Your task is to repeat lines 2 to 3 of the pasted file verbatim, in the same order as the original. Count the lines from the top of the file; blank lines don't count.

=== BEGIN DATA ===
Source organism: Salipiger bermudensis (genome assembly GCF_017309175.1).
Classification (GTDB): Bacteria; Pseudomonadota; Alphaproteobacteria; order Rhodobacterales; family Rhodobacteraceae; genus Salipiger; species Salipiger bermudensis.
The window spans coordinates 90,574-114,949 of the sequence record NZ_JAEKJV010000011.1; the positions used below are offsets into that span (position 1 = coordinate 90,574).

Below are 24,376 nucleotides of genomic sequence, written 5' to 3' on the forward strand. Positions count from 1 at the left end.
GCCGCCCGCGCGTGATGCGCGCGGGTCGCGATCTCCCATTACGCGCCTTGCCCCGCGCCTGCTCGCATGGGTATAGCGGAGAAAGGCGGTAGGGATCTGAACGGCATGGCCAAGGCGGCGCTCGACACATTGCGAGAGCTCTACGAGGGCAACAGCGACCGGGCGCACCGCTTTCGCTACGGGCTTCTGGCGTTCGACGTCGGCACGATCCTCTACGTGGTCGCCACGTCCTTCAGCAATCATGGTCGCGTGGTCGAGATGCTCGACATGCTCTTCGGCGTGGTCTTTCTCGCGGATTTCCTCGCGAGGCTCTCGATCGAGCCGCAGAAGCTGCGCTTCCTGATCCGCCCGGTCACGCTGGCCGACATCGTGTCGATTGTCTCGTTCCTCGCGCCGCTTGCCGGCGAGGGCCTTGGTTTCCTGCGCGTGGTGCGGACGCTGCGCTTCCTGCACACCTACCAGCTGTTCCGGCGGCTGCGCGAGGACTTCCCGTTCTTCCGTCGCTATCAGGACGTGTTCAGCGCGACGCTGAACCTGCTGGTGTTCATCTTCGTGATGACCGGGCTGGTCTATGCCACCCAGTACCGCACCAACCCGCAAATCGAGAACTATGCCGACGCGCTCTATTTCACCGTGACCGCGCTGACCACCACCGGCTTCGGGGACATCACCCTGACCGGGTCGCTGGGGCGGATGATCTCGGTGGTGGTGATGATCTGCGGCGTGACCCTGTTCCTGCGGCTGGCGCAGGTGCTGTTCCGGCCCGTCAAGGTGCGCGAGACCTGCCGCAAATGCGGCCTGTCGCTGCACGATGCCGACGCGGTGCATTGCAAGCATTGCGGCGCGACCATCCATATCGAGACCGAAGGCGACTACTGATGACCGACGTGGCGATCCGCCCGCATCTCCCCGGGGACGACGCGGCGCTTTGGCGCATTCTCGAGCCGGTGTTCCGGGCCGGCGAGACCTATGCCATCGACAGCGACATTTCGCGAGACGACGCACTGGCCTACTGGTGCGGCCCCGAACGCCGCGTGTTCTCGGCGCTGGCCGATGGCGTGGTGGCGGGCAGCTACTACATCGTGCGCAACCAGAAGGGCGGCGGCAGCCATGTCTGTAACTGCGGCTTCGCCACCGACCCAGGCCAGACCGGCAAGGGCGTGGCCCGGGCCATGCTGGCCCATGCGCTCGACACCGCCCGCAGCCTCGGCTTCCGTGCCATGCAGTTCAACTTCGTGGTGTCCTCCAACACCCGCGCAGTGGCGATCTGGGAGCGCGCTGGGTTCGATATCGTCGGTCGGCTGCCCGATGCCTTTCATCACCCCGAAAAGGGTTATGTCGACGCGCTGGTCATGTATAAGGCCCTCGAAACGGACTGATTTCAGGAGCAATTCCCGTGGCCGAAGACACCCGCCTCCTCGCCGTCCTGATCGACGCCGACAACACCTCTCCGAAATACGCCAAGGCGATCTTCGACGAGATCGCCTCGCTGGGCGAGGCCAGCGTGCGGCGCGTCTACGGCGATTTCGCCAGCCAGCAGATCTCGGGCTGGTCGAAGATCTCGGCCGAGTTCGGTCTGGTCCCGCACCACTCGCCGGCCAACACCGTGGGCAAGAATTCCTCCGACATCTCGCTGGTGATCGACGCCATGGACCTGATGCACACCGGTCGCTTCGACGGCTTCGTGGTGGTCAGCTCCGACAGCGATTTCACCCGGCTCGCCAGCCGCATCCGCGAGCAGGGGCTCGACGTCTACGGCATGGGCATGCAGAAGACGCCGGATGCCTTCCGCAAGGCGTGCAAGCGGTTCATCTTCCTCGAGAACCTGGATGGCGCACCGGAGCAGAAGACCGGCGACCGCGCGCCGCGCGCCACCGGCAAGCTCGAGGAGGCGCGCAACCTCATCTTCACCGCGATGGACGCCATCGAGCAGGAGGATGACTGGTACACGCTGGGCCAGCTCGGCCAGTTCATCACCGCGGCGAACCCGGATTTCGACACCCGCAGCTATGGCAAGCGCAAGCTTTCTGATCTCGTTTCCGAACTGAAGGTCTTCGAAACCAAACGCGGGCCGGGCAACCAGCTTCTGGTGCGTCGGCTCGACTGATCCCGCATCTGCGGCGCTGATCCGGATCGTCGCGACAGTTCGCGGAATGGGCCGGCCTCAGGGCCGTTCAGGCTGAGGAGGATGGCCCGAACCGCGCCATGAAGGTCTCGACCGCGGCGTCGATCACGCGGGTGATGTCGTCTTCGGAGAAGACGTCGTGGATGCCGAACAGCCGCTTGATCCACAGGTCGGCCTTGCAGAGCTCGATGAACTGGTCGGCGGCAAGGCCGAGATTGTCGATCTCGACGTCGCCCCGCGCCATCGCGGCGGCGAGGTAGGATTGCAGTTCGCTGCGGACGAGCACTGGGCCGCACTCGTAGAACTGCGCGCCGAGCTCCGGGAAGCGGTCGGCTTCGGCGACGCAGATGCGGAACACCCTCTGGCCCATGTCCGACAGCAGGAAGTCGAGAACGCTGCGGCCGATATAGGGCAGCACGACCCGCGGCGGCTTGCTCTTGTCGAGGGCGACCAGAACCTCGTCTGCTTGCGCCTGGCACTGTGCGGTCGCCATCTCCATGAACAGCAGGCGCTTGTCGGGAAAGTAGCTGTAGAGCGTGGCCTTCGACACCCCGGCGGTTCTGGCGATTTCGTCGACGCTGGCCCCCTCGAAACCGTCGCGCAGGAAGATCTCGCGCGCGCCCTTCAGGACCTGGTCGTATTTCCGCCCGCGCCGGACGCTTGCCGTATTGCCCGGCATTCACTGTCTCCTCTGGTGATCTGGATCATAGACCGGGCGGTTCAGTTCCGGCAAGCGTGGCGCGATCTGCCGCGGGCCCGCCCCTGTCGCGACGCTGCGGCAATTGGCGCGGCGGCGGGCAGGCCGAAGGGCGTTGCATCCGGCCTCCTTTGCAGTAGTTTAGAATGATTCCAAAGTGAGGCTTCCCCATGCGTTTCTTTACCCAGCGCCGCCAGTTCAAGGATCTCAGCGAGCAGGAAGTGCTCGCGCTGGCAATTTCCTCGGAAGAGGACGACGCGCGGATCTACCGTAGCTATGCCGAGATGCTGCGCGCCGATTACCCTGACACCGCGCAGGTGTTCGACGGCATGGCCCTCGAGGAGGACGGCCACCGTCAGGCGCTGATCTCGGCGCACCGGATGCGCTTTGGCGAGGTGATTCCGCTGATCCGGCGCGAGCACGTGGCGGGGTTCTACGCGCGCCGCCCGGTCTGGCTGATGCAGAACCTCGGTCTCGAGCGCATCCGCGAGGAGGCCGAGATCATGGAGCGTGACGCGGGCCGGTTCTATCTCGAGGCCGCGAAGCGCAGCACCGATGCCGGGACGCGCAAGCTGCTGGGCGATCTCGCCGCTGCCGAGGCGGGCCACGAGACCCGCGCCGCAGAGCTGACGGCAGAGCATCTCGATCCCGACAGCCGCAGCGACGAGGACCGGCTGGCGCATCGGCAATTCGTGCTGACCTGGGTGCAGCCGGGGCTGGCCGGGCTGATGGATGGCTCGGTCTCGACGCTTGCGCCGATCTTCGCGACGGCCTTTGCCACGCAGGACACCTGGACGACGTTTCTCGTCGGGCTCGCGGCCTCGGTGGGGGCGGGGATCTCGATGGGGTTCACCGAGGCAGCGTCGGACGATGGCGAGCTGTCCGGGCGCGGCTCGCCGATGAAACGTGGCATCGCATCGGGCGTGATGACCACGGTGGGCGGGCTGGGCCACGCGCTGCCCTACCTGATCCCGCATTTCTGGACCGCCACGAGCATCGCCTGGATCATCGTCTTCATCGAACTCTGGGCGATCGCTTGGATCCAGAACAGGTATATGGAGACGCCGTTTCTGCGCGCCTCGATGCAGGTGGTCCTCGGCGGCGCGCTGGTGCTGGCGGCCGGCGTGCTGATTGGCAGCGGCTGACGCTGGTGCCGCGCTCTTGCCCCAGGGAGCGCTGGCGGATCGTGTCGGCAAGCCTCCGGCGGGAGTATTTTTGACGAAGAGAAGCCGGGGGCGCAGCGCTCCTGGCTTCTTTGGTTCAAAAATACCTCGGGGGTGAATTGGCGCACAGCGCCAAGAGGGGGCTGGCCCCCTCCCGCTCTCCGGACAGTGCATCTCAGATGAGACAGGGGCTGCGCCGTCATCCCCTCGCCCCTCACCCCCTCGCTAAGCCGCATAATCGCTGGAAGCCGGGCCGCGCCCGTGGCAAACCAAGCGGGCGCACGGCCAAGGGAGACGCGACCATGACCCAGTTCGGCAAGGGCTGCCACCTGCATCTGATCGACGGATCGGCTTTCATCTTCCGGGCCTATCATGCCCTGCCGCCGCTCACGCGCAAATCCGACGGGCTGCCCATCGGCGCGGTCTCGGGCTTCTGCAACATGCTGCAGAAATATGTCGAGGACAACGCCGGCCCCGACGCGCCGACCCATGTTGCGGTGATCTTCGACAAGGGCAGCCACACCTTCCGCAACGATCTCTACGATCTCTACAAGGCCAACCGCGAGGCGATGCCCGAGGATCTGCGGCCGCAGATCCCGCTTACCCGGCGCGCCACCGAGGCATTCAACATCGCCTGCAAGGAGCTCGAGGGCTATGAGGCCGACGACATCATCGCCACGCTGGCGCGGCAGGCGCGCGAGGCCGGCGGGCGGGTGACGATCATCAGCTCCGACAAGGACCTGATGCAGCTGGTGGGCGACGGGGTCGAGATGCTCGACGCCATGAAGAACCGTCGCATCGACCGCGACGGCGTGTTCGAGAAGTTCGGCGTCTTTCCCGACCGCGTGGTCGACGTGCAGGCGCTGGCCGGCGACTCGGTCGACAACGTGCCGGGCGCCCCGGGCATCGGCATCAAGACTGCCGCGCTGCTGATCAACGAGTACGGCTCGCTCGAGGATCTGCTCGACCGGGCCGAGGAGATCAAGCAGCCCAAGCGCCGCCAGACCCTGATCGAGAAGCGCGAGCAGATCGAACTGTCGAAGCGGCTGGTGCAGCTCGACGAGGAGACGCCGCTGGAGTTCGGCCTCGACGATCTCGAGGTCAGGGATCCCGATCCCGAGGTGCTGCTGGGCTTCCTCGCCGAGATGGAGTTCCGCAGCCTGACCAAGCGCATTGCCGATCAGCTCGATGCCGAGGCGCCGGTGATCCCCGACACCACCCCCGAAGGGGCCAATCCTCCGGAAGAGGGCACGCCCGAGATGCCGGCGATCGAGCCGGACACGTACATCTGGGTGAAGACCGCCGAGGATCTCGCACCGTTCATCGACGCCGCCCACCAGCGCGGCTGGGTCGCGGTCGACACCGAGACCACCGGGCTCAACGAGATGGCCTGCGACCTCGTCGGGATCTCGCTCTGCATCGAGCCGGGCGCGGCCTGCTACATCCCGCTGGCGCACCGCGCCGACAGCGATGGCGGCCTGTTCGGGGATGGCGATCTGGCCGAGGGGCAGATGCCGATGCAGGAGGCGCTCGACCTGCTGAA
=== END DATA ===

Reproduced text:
Classification (GTDB): Bacteria; Pseudomonadota; Alphaproteobacteria; order Rhodobacterales; family Rhodobacteraceae; genus Salipiger; species Salipiger bermudensis.
The window spans coordinates 90,574-114,949 of the sequence record NZ_JAEKJV010000011.1; the positions used below are offsets into that span (position 1 = coordinate 90,574).